WASHINGTON — It's cruelty season in Canada - on the ice floes east of Newfoundland and Labrador, to be exact. The annual November-to-May clubbing, ice-picking, or shooting of harp and hooded seals will take a legal quota of up to 350,000 this year - 100,000 more than in recent years. Most of the seal-skin bounty is dispatched to international fashion industries, with side profits from meat, oil, and the sale of genitalia to Asian aphrodisiac markets.
How many buyers of seal products are likely to reflect on the bloody origins of their stylish garb? Probably as few as the number of sellers who stay mum on the gory details of the Canadian kill. No asking, no telling.
Canada defends the seal hunt in much the same way as the governments of Norway, Japan, and Iceland justify their slaughter of whales for economic and traditional reasons. The cuddly seals, it is said, are really troublemakers. They're ravenous cod eaters that deplete the North Atlantic catch. But overfishing is the true cause of cod scarcity. Consider the balance of nature that prevailed eons before factory boats showed up: Seals actually sustain cod by eating cod predators, such as squid and skate.
The Canadian seal hunt is the largest mass killing of marine mammals anywhere. No wild animal is as defenseless as the slow-moving and guileless seal. Canadian government figures show that 96 percent of the 286,238 seals reported killed last year were 12 days to 12 weeks old - pups too young to swim or eat on their own.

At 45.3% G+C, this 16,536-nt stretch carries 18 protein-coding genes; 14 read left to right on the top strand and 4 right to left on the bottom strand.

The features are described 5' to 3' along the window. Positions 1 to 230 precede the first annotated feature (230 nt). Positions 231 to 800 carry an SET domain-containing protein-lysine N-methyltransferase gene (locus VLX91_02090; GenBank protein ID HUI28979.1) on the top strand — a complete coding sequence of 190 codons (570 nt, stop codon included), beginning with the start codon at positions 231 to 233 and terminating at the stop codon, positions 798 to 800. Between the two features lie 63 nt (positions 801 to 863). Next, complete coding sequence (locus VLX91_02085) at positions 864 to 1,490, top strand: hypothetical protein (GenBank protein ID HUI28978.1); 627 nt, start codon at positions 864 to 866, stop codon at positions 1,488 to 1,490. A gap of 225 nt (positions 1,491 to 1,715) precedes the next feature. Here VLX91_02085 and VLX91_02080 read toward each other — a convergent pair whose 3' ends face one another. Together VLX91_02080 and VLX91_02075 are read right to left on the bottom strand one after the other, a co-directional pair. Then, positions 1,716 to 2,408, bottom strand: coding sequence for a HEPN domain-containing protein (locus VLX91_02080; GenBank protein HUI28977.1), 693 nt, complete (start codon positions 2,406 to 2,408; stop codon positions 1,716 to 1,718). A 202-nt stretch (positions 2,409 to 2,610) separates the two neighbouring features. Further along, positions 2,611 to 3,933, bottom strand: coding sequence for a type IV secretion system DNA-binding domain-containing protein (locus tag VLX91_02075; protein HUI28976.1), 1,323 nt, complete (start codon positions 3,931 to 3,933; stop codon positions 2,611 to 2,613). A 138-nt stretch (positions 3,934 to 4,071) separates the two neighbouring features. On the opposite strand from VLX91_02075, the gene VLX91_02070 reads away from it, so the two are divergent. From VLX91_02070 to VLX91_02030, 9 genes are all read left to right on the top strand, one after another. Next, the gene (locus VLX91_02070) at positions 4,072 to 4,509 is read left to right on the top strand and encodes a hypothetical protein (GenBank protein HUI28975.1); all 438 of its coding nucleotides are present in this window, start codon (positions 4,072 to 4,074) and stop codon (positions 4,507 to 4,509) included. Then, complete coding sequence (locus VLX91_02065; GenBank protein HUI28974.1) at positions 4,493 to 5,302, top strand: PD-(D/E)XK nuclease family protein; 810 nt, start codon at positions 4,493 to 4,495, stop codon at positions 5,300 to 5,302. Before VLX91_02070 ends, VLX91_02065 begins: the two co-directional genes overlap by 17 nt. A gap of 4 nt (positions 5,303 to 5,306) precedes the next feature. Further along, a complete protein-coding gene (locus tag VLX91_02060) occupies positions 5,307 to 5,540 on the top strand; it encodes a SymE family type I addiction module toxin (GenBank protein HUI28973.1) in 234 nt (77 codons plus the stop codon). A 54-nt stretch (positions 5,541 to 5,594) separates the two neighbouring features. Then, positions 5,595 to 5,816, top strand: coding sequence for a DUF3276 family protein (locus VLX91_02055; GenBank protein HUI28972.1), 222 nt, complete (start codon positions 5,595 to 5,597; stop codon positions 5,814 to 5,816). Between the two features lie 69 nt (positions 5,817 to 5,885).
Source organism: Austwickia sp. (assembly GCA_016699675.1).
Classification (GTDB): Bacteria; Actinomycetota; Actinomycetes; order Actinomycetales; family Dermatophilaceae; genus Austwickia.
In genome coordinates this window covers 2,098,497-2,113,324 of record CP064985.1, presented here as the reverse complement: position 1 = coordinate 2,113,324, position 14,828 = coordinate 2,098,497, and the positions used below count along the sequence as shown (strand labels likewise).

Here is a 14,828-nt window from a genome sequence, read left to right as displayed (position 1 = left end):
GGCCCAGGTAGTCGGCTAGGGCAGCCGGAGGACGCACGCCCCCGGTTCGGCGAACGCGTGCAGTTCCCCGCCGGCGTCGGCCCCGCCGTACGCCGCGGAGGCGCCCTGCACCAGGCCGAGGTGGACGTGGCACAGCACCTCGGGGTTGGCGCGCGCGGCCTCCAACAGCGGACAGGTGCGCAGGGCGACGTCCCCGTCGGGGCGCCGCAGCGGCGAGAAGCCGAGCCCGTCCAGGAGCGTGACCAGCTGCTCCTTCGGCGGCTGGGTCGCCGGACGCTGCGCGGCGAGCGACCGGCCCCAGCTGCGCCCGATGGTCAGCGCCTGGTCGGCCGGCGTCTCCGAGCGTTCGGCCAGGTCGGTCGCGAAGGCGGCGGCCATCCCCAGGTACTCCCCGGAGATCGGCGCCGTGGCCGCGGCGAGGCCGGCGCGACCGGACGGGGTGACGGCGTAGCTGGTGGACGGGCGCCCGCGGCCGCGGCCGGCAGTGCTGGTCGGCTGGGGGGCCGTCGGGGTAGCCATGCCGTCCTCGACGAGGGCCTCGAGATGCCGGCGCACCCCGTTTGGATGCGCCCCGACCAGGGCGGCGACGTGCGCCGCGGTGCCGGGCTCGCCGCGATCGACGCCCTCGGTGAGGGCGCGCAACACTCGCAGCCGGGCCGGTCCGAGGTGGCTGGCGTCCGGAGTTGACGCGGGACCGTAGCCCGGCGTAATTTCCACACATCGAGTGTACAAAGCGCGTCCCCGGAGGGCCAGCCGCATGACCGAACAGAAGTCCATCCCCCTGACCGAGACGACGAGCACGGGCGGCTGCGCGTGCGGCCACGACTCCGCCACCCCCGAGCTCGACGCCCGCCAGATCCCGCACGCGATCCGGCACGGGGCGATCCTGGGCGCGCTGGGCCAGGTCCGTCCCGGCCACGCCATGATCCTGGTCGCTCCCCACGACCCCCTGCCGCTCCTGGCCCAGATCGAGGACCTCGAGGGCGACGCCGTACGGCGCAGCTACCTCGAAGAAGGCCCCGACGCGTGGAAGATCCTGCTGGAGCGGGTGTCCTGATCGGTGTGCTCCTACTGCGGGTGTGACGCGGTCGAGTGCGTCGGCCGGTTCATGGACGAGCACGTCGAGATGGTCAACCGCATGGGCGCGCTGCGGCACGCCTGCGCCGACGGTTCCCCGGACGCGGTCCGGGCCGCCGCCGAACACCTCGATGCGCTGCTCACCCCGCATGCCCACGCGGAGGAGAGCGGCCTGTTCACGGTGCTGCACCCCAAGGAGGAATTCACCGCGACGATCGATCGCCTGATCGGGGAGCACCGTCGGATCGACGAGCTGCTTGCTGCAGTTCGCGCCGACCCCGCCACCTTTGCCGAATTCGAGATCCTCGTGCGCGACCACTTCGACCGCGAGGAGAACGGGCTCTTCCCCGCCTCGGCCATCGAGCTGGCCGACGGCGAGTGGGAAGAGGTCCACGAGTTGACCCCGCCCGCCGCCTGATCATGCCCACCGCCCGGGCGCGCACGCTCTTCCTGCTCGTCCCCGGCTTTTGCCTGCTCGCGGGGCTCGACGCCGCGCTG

The annual horror show goes mostly unreported. There is the expense of getting reporters or film crews to the floes. Then, too, it's an old story. In the past, media interest could be stirred when animal rights groups formed "pelt posses" that saved seals by spraying their fur with harmless paints before the clubbers came around. Sealing, subsidized by the Canadian government, hung on as public attention faded.
This year is different. Canada's dramatic increase in quotas has put new life into a protest campaign that had flagged in recent years as many countries banned imports of seal products. And the March issue of The National Geographic pictured a harp seal on the cover, with an 18-page story inside.
Sen. Carl Levin (D) of Michigan, noting that the US ended the Alaska baby seal hunt two decades ago, has argued that economics of the hunt are faulty: Subsidized sealing isn't self-sustaining, jobs are provided for only a few laborers, and the work is seasonal and part time.
Compared with the massive killing of cattle and fowl in the US - which amounts to an estimated 500,000 deaths an hour for food production - Canada's cruelty to seals seems paltry.
So why does Canada - whose political enlightenment includes strong environmental standards, a well-run healthcare system, and a distaste for military adventurism - allow the seal hunt to go on?
With the world's major environmental and animal advocacy groups calling for an end to the seal hunt, Canada, by phasing it out, could have another reason to promote itself as a country of decency.
• Colman McCarthy, a former Washington Post columnist, directs the Center for Teaching Peace in Washington.